Wine grape establishment and production in southern California
Etaferahu Takele, Department of Soils and Environmental Sciences, University of California, Riverside.
California Agriculture 44(5):36-37. DOI: 10.3733/ca.v044n05p36.
Etaferahu Takele is Farm Management Specialist, Department of Soils and Environmental Sciences, University of California, Riverside.
An economic study of vineyard costs in the major wine grape production area of southern California indicates that establishment and production costs exceed returns.
During the 1970s and early 1980s, Rancho California developed into southern California's main grape production area. Since 1970, wine grapes there have increased from 29 to 2,820 acres. However, local growers are still asking questions about capital outlays and profitability as they consider future expansion and redevelopment.
The purpose of this project was to determine the profitability of investing in a vineyard operation. To measure profitability, I constructed a spreadsheet of vineyard development costs and then altered price and yield parameters to determine the resultant profits. Costs were obtained by a 1988 mail survey and follow-up interviews in person and by telephone with growers, owners, management companies, and dealers in southern California, particularly the Rancho California area. The specifications making up the basis of this profitability analysis follow.
Costs were standardized for a 50-acre, owner-operated vineyard to approximate the most common situation in the area. The typical varietal mix included 30 acres of Chardonnay, 10 of Sauvignon Blanc, 5 of Chenin Blanc, and 5 acres of other varieties.
A bilateral cordon training system with 450 plants per acre was used for all varieties. No varietal differences were considered in the cultural practices, since most practices are common to all varieties.
Yields for the varieties commonly ranged from 4 to 8 tons per acre. Using a weighted average, I estimated a single yield of 5 tons per acre for the specified vineyard.
Prices for varieties ranged from $200 to $800 per ton. The weighted average price was $617 per ton.
Using drip irrigation, the annual per-acre water application was 0.25 acre-foot for the first to third years and 1.50 acre-feet for the fourth year on. Water cost varied from $187 to $403 per acre-foot, depending on elevation. This study assumed a water charge of $275 per acre-foot, the charge for a medium-sloped vineyard.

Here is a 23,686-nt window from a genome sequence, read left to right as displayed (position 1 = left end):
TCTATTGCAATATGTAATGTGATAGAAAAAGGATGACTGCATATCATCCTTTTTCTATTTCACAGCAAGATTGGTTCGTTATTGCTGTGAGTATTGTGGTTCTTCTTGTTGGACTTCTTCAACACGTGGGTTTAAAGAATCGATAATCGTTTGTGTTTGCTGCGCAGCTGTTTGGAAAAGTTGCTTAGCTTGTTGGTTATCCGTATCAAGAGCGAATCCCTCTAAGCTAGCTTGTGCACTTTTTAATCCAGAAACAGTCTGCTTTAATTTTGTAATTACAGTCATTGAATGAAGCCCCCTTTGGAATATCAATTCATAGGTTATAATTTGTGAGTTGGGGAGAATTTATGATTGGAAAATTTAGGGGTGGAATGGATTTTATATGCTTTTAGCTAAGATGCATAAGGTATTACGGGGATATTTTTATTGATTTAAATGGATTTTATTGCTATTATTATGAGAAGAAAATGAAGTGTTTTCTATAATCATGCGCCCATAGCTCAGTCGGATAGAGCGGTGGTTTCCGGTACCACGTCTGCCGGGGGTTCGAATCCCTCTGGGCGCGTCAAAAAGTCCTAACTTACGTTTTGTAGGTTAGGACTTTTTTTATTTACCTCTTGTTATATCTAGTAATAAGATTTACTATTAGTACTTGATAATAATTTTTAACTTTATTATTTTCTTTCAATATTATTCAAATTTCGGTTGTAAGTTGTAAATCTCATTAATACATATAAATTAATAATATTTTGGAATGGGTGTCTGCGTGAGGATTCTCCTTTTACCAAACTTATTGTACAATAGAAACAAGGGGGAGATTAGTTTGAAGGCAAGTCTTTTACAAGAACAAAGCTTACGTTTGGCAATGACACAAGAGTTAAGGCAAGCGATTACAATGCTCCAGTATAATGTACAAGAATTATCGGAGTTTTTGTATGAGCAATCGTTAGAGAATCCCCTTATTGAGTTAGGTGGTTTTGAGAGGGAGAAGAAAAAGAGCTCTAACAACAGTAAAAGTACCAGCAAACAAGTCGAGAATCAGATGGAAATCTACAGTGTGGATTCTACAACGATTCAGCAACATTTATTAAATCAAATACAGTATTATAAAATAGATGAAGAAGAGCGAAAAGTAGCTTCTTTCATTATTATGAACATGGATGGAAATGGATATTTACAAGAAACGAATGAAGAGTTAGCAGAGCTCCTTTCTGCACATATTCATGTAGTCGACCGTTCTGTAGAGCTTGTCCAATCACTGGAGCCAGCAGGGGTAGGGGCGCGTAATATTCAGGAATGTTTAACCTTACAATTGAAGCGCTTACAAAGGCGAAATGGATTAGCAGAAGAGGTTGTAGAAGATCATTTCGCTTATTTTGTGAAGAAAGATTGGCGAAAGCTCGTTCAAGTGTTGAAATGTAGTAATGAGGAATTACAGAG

Wages for labor, including fringe benefits, were $5.35 per hour for manual labor and $7.45 per hour for machinery labor.
The interest charge on operating capital and machinery investment was 11.5%, the most common rate for short-term and intermediate loans in 1988.
Management charges were not included, since most surveyed farms did not provide this information and the widely varying wages and salaries for professional managers made it difficult to approximate a typical situation. After all the costs are subtracted from the receipts, the return to management and risk remains as a residual.
All land is assumed to be owned by the operator. Thus, property tax was $11.30 per $1,000 of land value. The values for the specified medium-sloped land ranged from $7,000 per acre for open land to $13,000 per acre for a matured vineyard.
Land rent was imputed using opportunity cost. A 13% investment charge was applied to the value of open land. This rate approximates the cost of capital on real estate loans charged by most federal land banks in the area in 1988.
Establishment costs were amortized at 13% over 25 years, a period corresponding to the expected economic life of grapevines. Uncertainty about future prices, yields, technology, and inflation rates affects the estimates of net cash revenues and terminal values of investments. These estimates become more difficult for investments with longer lives, because more distant events are more difficult to predict. Thus, amortization was at a higher rate than interest on shortterm and intermediate investments. Higher discount rates could mean understated profitability, but they provide a margin for error in estimating net cash revenues under risk.
The summary of costs, broken into variable, fixed, and total costs, is presented in table 1. For any year, the variable category includes all costs for material, machinery repair, fuel and lubrication, interest on operating capital, and labor. The fixed costs are depreciation, interest, insurance, taxes and housing on machinery investment, rent and property taxes on land, and investment amortization.
The overall cost estimate indicated a $12,066-per-acre establishment cost. The costs are split between variable (40%) and fixed (60%). Fixed costs have an important influence on establishment costs.
Two of the fixed-cost items are particularly significant. The land rent accumulating to $3,640 per acre accounted for 30% of the total establishment cost. Investment amortization accumulating to $2,102 per acre accounted for 17% of the total establishment cost. Together, those two items amounted to $5,742 per acre, accounting for almost half of the total establishment costs.
The annual production cost estimate from year 5 on was $3,891 per acre (table 1). The variable and fixed costs split 34 and 66%, respectively, again reflecting the major role that fixed costs played on costs and profits. Here again, land rent and investment amortization together amounted to $2,219 per acre, 57% of total production costs (table 2).